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Find a sequence of continuous functions on $[0,1]$, $\{f_n\}$, such that $f(x):=\sup\{f_n(x):n\geq 1\}$ and $g(x):=\inf\{f_n(x):n\geq 1\}$ are both not continuous.

I kept finding examples where one was discontinuous but the other was continuous like $f_n(x)=|x|^\frac{1}{n}$ and $f_n(x)=x^n$

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4 Answers 4

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You may consider $f_n(x) = \sin(nx)$. Then you can check that for all $n \ge 2$, $f(\frac{\pi}{2n}) = 1$ and $g(\frac{3\pi}{2n}) = -1$ (because $f_{n}(\frac{\pi}{2n}) = 1$, $f_n(\frac{3\pi}{2n}) = -1$, and clearly $f_k(x)$ is always between $-1$ and $1$). We also have $f(0) = g(0) = 0$. So neither $f$ nor $g$ is continuous at $0$.

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$f_n(x) = 1/2$ for $1/n < x < 1-1/n$, $f_n(0)=0, f_n(1)=1$, $f_n$ continuous and affine linear on $(0,1/n]$ and $[1-1/n,1)$. The $\inf$ is $1$ for $x=1$ but $=1/2$ for $ x<1$ close to $1$. The $\sup$ is $0$ for $x=0$ but $=1/2$ for $x$ close to $0$, but not equal to zero.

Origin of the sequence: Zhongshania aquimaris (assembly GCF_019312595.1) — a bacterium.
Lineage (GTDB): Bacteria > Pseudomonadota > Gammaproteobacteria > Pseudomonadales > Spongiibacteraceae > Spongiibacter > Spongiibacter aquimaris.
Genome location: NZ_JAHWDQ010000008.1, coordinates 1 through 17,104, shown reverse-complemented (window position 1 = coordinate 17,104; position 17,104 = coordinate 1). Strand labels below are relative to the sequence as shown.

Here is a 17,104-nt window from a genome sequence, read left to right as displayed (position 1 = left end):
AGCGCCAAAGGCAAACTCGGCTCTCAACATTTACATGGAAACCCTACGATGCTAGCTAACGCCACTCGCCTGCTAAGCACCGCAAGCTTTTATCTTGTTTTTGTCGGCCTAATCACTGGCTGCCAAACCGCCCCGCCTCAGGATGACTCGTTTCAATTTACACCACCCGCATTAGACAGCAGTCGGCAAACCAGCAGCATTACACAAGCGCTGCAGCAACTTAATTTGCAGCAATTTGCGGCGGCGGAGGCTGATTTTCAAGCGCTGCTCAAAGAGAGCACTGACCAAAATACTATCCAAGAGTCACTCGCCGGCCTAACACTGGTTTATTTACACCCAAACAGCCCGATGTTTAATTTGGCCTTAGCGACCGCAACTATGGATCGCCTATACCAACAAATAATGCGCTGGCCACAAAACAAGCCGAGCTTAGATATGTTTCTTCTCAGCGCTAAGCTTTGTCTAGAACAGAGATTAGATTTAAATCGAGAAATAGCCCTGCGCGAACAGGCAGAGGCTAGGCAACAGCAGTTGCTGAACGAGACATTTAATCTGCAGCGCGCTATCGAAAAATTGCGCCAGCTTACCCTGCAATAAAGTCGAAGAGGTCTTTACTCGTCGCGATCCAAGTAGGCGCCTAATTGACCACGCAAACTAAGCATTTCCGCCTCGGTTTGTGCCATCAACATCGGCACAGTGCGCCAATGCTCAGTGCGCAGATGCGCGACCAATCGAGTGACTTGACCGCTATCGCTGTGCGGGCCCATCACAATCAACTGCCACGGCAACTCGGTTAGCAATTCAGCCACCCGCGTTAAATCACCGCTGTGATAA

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Let $(f_n)_{n\geq 1}$ be a sequence of continuous functions such that $f(x) = \sup\{f_n(x) \mid n \geq 1\}$ is not continuous, but is bounded, that is $|f(x)| < M$. Then $$ g_n = \begin{cases} M + g_{\frac{n}{2}} & \text{ for } 2 | n \\ -M - g_{\frac{n+1}{2}} & \text{ otherwise} \end{cases}$$ is a sequence you are looking for. Clearly, for odd $n$ we have $g_n(x) < 0$ and $g_n(x) > 0$ for $n$ even. For this reason, for any $x$, the upper bound is $f(x)+M$ and the lower bound is $-f(x)-M$, and that completes the proof.

Hope that helps ;-)

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$$ f_n:x\mapsto(1+\mathrm e^{n(x-a)})^{-1},\qquad a\in(0,1) $$

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